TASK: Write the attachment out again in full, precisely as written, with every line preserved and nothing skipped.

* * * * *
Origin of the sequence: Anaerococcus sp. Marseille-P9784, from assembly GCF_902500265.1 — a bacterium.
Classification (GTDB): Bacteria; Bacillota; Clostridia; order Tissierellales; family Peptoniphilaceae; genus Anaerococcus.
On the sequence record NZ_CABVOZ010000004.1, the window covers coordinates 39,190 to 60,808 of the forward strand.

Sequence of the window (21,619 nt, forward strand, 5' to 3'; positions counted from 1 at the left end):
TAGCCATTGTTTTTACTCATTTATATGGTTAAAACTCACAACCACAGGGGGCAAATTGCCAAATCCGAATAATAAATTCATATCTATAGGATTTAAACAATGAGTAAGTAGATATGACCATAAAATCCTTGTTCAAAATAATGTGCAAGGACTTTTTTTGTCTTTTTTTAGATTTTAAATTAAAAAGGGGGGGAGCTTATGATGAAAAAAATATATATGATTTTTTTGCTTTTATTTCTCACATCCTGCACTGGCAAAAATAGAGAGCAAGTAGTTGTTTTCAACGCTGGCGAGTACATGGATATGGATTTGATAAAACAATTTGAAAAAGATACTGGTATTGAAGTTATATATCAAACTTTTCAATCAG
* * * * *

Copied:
Origin of the sequence: Anaerococcus sp. Marseille-P9784, from assembly GCF_902500265.1 — a bacterium.
Classification (GTDB): Bacteria; Bacillota; Clostridia; order Tissierellales; family Peptoniphilaceae; genus Anaerococcus.
On the sequence record NZ_CABVOZ010000004.1, the window covers coordinates 39,190 to 60,808 of the forward strand.

Sequence of the window (21,619 nt, forward strand, 5' to 3'; positions counted from 1 at the left end):
TAGCCATTGTTTTTACTCATTTATATGGTTAAAACTCACAACCACAGGGGGCAAATTGCCAAATCCGAATAATAAATTCATATCTATAGGATTTAAACAATGAGTAAGTAGATATGACCATAAAATCCTTGTTCAAAATAATGTGCAAGGACTTTTTTTGTCTTTTTTTAGATTTTAAATTAAAAAGGGGGGGAGCTTATGATGAAAAAAATATATATGATTTTTTTGCTTTTATTTCTCACATCCTGCACTGGCAAAAATAGAGAGCAAGTAGTTGTTTTCAACGCTGGCGAGTACATGGATATGGATTTGATAAAACAATTTGAAAAAGATACTGGTATTGAAGTTATATATCAAACTTTTCAATCAG